Although depositions may not be all that glamorous or exciting, they are the centerpiece of discovery in civil litigation and have the potential to make or break your case. In fact, pretrial testimony is often the determinative factor in the settlement value of a case and, likewise, a party’s willingness to settle. Knowing the high stakes involved in taking a successful deposition and in effectively defending a deposition, countless young attorneys have sat down to take their first deposition with roughly the same amount of dread (a lot) and the same amount of practice (none whatsoever).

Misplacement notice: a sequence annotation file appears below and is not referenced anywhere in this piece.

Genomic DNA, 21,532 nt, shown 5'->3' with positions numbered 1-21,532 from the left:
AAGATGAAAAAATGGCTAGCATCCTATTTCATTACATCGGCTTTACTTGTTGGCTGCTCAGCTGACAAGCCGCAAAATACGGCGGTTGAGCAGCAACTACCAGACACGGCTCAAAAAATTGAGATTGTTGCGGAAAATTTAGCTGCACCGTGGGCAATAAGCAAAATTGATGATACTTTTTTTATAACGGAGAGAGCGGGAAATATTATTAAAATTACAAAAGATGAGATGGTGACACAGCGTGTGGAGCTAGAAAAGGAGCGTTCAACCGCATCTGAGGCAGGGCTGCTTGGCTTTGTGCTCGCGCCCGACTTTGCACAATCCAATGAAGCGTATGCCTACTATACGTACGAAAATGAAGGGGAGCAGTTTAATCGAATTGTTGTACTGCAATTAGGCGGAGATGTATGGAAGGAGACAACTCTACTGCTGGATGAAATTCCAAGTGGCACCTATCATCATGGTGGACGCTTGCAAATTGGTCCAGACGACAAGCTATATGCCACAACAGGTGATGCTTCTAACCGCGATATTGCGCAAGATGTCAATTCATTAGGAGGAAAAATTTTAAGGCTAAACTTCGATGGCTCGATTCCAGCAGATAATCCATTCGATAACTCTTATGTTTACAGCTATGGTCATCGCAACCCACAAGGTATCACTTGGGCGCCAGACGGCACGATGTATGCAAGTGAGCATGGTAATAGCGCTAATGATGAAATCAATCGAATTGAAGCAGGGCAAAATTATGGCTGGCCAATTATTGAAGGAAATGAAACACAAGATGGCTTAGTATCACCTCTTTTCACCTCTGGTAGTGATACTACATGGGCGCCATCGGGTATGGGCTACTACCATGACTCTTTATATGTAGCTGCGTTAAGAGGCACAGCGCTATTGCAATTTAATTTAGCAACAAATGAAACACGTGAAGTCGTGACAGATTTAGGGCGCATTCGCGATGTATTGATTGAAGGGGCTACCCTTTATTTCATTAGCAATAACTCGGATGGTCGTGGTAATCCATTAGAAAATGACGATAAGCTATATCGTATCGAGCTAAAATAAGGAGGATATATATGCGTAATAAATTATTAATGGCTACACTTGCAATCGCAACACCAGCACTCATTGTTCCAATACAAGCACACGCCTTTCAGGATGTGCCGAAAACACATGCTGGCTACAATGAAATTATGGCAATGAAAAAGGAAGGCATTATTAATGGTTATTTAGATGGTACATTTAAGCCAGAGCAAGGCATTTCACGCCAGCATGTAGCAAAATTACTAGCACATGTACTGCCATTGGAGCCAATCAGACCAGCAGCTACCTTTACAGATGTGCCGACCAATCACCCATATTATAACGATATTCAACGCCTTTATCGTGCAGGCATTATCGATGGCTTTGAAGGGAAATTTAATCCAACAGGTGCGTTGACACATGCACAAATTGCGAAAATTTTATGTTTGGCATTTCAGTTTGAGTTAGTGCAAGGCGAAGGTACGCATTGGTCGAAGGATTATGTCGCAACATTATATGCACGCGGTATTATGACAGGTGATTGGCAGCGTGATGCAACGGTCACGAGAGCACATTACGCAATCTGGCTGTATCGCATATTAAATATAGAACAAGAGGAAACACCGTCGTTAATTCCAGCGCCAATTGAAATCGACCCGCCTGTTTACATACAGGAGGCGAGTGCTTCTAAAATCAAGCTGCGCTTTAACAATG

“Taking a deposition is easy,” a wizened trial lawyer once told me. “Just ask a lot of questions.” In a loose sense, he was right. However, there are some things that seem obvious to a veteran lawyer that the novice lawyer does not necessarily appreciate. Furthermore, there are techniques that veteran lawyers have developed through years of practice that make their deposition procedures feel like second nature. This article seeks to dispel some of the common misconceptions about depositions that plague attorneys at all levels, and also shed light on the deposition process for younger attorneys who are just getting their footing.